Accents & Punctuation: August 2008 Archives

Math Magic Equation Editor & Unicode Fonts


One challenge for math is laying out the actual equations like this integral below.

Integral of C sub v ( T ) d T from T to T sub ref

The tool of choice of for many in the math/science industry is the equation editor which allows you to insert text and symbols into different "layouts" (e.g. an integral, fraction, matrix, etc). See the image at the bottom. It's a lot quicker than Illustrator. And an equation editor can usually export the output in different graphics formats and some can export LaTeX and MathML (Ooooh!) I chose Math Magic primarily because it works on a Mac as well as Windows, but it's similar to other tools I have seen including the one bundled with Microsoft Office.

The one quirk that I previously developed methods to insert Unicode symbols via the Character Pallette or custom math symbol keyboard. Another time you might need to use non-Math Magic character insertion if you are using an especially exotic character (this happened to me once).

However, when I tried the Character Palette on MathMagic, the result was the square box of death meaning the character did not "exist." Fortunately...I realized that it was a font issue. As soon as I switched to a dedicated Math Unicode font like Unicode Symbols, all was well. But now I wonder about the default font.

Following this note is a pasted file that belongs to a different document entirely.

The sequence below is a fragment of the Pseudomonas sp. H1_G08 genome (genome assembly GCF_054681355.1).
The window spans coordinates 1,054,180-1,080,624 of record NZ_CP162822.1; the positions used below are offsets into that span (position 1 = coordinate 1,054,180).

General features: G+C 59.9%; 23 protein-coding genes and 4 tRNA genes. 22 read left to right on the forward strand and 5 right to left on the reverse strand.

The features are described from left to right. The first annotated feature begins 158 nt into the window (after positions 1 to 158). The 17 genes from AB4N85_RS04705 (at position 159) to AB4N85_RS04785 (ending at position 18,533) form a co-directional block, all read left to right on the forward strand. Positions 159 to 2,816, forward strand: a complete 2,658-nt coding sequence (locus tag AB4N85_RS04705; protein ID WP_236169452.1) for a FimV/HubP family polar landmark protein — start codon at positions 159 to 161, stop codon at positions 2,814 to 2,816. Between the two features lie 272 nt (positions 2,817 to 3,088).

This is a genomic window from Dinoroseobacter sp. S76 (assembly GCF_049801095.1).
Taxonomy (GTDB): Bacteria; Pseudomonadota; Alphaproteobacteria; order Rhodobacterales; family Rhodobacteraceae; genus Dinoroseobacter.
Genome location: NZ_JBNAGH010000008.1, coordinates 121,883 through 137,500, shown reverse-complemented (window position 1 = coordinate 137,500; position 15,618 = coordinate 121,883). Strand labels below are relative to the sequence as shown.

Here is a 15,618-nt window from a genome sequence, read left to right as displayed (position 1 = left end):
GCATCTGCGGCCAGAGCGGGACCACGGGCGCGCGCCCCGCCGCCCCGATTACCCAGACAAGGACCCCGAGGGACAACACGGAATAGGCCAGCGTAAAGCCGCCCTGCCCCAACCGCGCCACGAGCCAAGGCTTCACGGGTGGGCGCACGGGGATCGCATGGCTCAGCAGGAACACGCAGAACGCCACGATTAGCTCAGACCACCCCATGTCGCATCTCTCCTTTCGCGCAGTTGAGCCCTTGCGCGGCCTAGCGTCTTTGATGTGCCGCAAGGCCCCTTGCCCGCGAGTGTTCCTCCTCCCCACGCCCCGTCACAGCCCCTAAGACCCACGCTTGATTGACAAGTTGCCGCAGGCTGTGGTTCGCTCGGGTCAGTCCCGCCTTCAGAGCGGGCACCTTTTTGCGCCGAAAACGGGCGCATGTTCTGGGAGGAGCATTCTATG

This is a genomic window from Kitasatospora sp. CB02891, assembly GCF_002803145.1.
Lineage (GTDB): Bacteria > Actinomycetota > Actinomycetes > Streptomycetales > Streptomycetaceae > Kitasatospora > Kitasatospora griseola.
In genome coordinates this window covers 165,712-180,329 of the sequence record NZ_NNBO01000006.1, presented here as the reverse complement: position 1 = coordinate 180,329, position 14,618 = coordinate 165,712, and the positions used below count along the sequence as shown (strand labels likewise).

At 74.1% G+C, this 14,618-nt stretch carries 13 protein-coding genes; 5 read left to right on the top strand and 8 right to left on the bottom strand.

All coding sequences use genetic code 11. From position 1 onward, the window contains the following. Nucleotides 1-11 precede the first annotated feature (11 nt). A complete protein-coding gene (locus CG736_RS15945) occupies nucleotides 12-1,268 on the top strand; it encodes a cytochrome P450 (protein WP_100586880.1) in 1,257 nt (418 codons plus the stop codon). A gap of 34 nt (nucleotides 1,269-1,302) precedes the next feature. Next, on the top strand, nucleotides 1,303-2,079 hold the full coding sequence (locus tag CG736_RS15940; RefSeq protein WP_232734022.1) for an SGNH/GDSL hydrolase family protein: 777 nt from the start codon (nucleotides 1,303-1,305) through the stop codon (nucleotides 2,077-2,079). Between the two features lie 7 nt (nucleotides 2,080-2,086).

The quirky fonts are not a problem if you're exporting an image or working with text, but if it's MathML it could be problematic (but maybe I'm being paranoid). In any case, I sense a future MathML test coming.

Typical Equation Editor Interface

Math Magic Interface. Tool bar includes templates with squares where text can be inserted

Postscript: The MathML Test

The good news was that I was able to export a Math ML file and get the result to work in another HTML page. I should note that the <?xml...?> does not specify UTF-8 encoding. In theory, this shouldn't be a problem, but I might add the "encoding=UTF-8" part to make sure nothing weird is happening. The file also includes a custom <annotation encoding="MathMagic"> tag which is filled with vendor-generated code. I'm not sure what this does, but I will probably leave it in...just in case


About The Blog

I am a Penn State technology specialist with a degree in linguistics and have maintained the Penn State Computing with Accents page since 2000.

See Elizabeth Pyatt's Homepage ( for a profile.


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